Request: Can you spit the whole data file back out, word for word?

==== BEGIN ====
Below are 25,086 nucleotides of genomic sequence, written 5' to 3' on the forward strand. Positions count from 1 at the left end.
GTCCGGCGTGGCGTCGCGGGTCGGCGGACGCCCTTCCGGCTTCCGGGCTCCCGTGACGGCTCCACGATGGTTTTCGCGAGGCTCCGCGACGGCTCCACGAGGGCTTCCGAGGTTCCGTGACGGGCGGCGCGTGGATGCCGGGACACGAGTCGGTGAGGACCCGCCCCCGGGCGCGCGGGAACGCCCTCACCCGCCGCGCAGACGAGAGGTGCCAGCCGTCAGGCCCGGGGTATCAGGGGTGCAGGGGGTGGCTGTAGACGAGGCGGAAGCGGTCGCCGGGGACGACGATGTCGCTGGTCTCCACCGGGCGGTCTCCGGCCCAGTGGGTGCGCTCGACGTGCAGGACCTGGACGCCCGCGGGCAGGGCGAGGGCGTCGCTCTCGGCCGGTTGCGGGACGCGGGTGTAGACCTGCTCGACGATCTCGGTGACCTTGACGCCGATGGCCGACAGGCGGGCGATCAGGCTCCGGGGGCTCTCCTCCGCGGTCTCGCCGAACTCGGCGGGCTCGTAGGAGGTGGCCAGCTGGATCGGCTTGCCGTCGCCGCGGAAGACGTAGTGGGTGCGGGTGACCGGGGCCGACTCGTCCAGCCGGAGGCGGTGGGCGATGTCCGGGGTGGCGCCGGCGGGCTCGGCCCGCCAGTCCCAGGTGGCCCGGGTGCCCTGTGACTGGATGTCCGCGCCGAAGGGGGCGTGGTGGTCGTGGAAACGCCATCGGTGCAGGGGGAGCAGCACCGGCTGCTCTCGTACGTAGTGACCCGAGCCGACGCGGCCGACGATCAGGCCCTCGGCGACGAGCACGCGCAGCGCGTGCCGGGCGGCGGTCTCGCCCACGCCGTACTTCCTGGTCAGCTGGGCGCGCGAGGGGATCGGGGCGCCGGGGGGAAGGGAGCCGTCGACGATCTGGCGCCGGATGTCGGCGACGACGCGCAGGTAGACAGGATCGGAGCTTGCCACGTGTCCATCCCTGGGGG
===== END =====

Below are 25,086 nucleotides of genomic sequence, written 5' to 3' on the forward strand. Positions count from 1 at the left end.
GTCCGGCGTGGCGTCGCGGGTCGGCGGACGCCCTTCCGGCTTCCGGGCTCCCGTGACGGCTCCACGATGGTTTTCGCGAGGCTCCGCGACGGCTCCACGAGGGCTTCCGAGGTTCCGTGACGGGCGGCGCGTGGATGCCGGGACACGAGTCGGTGAGGACCCGCCCCCGGGCGCGCGGGAACGCCCTCACCCGCCGCGCAGACGAGAGGTGCCAGCCGTCAGGCCCGGGGTATCAGGGGTGCAGGGGGTGGCTGTAGACGAGGCGGAAGCGGTCGCCGGGGACGACGATGTCGCTGGTCTCCACCGGGCGGTCTCCGGCCCAGTGGGTGCGCTCGACGTGCAGGACCTGGACGCCCGCGGGCAGGGCGAGGGCGTCGCTCTCGGCCGGTTGCGGGACGCGGGTGTAGACCTGCTCGACGATCTCGGTGACCTTGACGCCGATGGCCGACAGGCGGGCGATCAGGCTCCGGGGGCTCTCCTCCGCGGTCTCGCCGAACTCGGCGGGCTCGTAGGAGGTGGCCAGCTGGATCGGCTTGCCGTCGCCGCGGAAGACGTAGTGGGTGCGGGTGACCGGGGCCGACTCGTCCAGCCGGAGGCGGTGGGCGATGTCCGGGGTGGCGCCGGCGGGCTCGGCCCGCCAGTCCCAGGTGGCCCGGGTGCCCTGTGACTGGATGTCCGCGCCGAAGGGGGCGTGGTGGTCGTGGAAACGCCATCGGTGCAGGGGGAGCAGCACCGGCTGCTCTCGTACGTAGTGACCCGAGCCGACGCGGCCGACGATCAGGCCCTCGGCGACGAGCACGCGCAGCGCGTGCCGGGCGGCGGTCTCGCCCACGCCGTACTTCCTGGTCAGCTGGGCGCGCGAGGGGATCGGGGCGCCGGGGGGAAGGGAGCCGTCGACGATCTGGCGCCGGATGTCGGCGACGACGCGCAGGTAGACAGGATCGGAGCTTGCCACGTGTCCATCCCTGGGGG